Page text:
Meet Public Glass

Public Glass carafes and glasses in an assortment of colors.

Since 1997, Public Glass has been San Francisco's only public-access glass studio and school. Located in the Bayview-Hunters Point neighborhood, the nonprofit arts organization offers a full curriculum of glass courses taught by local and nationally recognized artists, as well as programming for underserved youth and adults, group experiences, and exhibitions.  

The Museum Store’s current partnership with Public Glass features their vibrant handcrafted glasses and carafes. These jewel-toned vessels are sold individually so the colors can be mixed and matched. 


Public Glass carafes and glasses

Photo Credit: Maylight Studio

We wanted to learn more about this organization and their beautiful handmade designs, so we asked Nate Watson, executive director, and DH McNabb, director of projects and design, a few questions. 

Q: How did Public Glass get its start? 

A: Public Glass was founded in 1997 by three glass artists: Bob Bellucci, Polly Bradbury, and Bryan Bowers.  Twenty-five years ago, there were only a handful of glass-making studios in the country dedicated to providing open access to the general public; in fact, Public Glass was the first of its kind out west. Public Glass, like many arts and cultural organizations in the Bay Area, for better or worse, is inextricably linked to the tech economy and has survived the boom-and-bust times by remaining flexible, true to our mission, and grounded in the community of makers who call the Bayview neighborhood of San Francisco home.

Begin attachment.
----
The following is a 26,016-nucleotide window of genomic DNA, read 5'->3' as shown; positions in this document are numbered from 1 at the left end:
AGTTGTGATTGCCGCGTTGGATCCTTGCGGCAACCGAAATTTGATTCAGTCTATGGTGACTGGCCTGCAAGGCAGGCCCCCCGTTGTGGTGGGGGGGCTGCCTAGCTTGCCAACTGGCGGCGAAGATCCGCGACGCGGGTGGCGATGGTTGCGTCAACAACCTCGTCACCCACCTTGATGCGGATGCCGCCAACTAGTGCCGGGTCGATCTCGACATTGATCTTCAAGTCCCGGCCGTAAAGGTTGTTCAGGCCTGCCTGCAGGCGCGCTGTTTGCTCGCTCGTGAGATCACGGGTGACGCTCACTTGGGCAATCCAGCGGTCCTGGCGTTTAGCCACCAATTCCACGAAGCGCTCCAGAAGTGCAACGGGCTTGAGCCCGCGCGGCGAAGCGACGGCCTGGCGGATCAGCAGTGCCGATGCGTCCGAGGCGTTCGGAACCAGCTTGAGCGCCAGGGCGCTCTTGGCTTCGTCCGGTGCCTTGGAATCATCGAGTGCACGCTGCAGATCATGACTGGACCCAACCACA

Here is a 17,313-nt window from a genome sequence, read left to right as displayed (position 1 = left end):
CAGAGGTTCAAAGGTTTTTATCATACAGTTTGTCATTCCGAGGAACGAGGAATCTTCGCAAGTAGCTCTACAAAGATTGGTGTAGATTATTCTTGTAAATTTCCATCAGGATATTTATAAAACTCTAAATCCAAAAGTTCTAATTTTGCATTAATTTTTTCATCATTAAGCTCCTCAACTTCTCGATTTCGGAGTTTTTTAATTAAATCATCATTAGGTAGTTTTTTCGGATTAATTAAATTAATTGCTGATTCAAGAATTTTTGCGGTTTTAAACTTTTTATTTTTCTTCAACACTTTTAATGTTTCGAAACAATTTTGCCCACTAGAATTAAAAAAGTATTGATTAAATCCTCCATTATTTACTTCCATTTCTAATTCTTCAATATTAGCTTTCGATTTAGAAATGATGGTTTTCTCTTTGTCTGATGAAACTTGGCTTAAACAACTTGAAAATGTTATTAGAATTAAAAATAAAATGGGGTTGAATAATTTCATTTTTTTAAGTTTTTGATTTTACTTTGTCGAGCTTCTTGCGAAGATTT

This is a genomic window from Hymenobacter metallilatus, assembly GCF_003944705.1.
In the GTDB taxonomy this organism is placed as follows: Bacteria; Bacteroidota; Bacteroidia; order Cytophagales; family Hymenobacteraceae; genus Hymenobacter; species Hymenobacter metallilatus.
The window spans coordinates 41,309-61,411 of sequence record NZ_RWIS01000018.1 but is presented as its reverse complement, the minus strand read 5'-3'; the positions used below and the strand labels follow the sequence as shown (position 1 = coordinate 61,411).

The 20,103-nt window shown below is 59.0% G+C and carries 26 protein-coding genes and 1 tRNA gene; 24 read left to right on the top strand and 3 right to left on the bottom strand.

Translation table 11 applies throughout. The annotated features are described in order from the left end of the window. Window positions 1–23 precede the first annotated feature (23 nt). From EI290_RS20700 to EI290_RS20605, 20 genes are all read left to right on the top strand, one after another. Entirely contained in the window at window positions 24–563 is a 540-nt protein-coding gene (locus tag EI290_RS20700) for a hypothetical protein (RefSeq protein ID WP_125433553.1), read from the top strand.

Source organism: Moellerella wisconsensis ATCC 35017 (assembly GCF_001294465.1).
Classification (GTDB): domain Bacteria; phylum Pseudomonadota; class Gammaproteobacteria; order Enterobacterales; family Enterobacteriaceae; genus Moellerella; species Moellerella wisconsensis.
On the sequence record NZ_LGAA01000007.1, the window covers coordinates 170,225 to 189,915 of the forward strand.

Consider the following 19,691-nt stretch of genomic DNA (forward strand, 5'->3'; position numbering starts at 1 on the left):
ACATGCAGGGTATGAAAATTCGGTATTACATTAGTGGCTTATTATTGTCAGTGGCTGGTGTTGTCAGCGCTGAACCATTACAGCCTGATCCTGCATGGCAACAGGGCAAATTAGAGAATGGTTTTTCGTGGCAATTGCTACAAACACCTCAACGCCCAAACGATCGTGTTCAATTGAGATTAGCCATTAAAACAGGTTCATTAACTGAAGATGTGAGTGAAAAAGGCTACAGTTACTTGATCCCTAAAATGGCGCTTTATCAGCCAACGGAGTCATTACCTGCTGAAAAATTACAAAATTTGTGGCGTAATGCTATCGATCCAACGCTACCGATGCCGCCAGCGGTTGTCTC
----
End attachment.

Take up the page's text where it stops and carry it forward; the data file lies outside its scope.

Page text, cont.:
Q: Who designs and crafts the Public Glass Originals line? What is their background and what inspires their designs? 

A: DH designs and makes most of the PG Originals line.  There is an essential team of Matt Wesley, Maria Enomoto, Megan Dykema, and Jeanine Parish who assist and make some of the other objects in the line.   

DH grew up in Florida, got involved with glass making at Centre College in Kentucky, where he met Nate. He has an MFA in glass from the Rhode Island School of Design and has worked with the material for two decades. He is inspired by functional objects, sunsets and sunrises, nature, physics, and the material of glass itself, and all play to his design sense and artistic practice. 

DH McNabb at Public Glass

Photo: DH McNabb hand-crafting at Public Glass

Q: Your Hot Glass Cold Beer event sounds like fun and a great way to learn more about your organization. Will it be back? 

Public Glass is probably best known for its long-running fundraiser Hot Glass Cold Beer.  For over a decade, we’ve invited glass artists from all over the world to come demonstrate their talents to an eager San Francisco audience. This evening of local music, local food, and local brew became one of the best kept secrets in the city and hit its stride in 2019 before the world went into quarantine. If all goes well, Hot Glass Cold Beer will come back in some form in 2022. It may be smaller to begin with, but the synergy that the event created in its diverse crowds and curated partnerships is too good to stop. It brings the entire community together in appreciation of the arts.    

Learn more about Public Glass and their classes here. Explore the Museum Store’s selection of original, handmade works from Public Glass here.